Biden’s own policy prescriptions on China are more restrained, and include familiar pledges to reward companies for locating manufacturing in the United States, and to “take aggressive trade enforcement actions against China or any other country seeking to undercut American manufacturing,” while investing $300 billion in research and development. It also voices support for the Manufacturing Extension Partnership, which provides assistance to smaller manufacturers. Trump budgets have repeatedly sought to eliminate funding for the program, despite support for it.  

Since this is, after all, western Pennsylvania, the Biden document also stresses – as Biden did in a speech here last month – that Biden “is opposed to banning fracking – no matter how many times Trump lies about it.” The plan reiterates that Biden would only bar gas drilling on public lands “but about 90% of fracking is done on private lands today.” The plan did affirm Biden’s support for green energy, and briefly affirm that he favored “limiting methane emissions”: Trump moved to ease such restrictions this year.

Democratic efforts to rally behind the plan will begin later this morning with a Pittsburgh-based “virtual roundtable” focused on Biden’s support for unions and manufacturing. That will be followed by a series of “Broken Promises” events hosted statewide by Pennsylvania Democrats, and intended to remind voters of the economic costs of the failure to contain the coronavirus pandemic. Democrats will also be foregrounding support for minority-owned businesses, with an ad campaign highlighting Black business owners: One such spot will feature Marimba Milliones, who has long worked in community development in the Hill District.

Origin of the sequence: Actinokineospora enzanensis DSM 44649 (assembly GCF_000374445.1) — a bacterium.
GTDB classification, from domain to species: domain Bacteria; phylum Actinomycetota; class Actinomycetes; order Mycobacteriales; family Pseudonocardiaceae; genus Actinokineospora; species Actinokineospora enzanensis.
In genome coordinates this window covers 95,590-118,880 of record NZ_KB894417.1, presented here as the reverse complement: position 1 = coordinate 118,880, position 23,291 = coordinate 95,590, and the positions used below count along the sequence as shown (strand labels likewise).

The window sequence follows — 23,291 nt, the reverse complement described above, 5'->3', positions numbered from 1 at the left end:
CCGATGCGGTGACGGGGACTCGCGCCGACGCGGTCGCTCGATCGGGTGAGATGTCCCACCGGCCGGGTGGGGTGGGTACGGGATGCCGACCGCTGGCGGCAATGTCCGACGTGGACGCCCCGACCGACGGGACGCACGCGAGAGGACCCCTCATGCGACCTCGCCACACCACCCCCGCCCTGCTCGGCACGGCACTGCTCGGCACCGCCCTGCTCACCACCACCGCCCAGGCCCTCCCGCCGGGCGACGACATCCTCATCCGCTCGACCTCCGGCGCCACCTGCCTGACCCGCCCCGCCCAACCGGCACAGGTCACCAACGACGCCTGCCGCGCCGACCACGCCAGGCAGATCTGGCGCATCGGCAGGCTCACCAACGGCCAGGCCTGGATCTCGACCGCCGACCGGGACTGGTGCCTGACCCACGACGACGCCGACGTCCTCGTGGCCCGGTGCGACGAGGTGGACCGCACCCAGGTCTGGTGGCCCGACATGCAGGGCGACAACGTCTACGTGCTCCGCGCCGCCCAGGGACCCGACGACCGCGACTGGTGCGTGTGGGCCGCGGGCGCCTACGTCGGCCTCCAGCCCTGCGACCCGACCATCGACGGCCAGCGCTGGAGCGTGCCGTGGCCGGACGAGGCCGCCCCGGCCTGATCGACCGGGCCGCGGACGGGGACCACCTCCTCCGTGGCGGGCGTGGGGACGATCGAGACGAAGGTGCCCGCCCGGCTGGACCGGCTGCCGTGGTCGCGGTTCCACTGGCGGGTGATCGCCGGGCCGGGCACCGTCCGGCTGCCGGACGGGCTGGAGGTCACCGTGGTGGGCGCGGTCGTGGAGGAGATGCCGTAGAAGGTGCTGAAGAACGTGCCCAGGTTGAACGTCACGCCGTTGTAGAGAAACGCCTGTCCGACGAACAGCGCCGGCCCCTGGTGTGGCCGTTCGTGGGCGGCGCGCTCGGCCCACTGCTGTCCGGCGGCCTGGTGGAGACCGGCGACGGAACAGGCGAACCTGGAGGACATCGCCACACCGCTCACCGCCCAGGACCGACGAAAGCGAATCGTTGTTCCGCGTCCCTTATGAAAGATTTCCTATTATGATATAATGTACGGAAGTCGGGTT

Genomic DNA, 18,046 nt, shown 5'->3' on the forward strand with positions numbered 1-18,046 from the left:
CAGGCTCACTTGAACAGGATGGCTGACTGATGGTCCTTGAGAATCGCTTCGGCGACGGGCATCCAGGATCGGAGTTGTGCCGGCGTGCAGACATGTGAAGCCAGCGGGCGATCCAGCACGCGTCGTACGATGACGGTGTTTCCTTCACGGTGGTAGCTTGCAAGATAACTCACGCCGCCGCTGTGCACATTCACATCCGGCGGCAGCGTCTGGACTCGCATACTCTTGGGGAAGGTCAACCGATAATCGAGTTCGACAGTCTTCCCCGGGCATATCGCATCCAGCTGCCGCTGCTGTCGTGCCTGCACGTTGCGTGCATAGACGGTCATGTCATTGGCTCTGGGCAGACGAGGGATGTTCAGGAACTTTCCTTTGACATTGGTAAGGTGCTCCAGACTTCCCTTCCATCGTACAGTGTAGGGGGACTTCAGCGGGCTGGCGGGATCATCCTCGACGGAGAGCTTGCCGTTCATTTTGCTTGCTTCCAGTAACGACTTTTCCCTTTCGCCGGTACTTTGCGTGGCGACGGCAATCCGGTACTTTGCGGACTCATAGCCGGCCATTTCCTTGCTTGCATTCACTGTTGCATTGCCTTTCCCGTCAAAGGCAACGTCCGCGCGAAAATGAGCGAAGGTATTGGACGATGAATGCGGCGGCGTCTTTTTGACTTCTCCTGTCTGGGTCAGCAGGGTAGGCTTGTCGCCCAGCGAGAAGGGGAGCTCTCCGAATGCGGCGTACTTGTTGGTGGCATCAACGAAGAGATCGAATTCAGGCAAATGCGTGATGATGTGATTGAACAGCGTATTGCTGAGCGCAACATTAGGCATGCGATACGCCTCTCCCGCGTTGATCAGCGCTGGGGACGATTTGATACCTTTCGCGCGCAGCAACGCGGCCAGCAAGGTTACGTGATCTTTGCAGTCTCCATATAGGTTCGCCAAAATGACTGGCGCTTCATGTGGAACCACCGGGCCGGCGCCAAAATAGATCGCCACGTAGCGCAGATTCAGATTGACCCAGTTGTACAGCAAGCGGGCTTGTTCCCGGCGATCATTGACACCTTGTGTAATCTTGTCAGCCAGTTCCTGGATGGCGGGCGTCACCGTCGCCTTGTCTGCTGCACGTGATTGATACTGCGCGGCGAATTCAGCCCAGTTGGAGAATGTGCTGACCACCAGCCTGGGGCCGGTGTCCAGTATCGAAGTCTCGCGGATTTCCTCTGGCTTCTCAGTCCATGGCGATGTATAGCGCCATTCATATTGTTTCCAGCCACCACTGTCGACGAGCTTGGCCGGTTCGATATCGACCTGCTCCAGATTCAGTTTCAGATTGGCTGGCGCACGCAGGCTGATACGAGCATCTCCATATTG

Biden will also appear at a CNN forum held in Scranton – his hometown and a key battleground for a battleground state – on Thursday.

The new round of efforts builds off Biden’s deep ties to labor – he essentially launched his campaign in a 2019 speech at a Pittsburgh union hall – but also reflects the importance of economic issues. Biden has generally led in polls conducted here. But some polling suggests that despite the coronavirus’ economic impact and an unemployment rate of over 13 percent, many Pennsylvania voters still credit Trump for what had been a strong economy.

Nearly three decades after leaving home for college, Chris Potter now lives four miles from the house he grew up in -- a testament either to the charm of the South Hills or to a simple lack of ambition. In the intervening years, Potter held a variety of jobs, including asbestos abatement engineer and ice-cream truck driver. He has also worked for a number of local media outlets, only some of which then went out of business. After serving as the editor of Pittsburgh City Paper for a decade, he covered politics and government at the Pittsburgh Post-Gazette. He has won some awards during the course of his quarter-century journalistic career, but then even a blind squirrel sometimes digs up an acorn.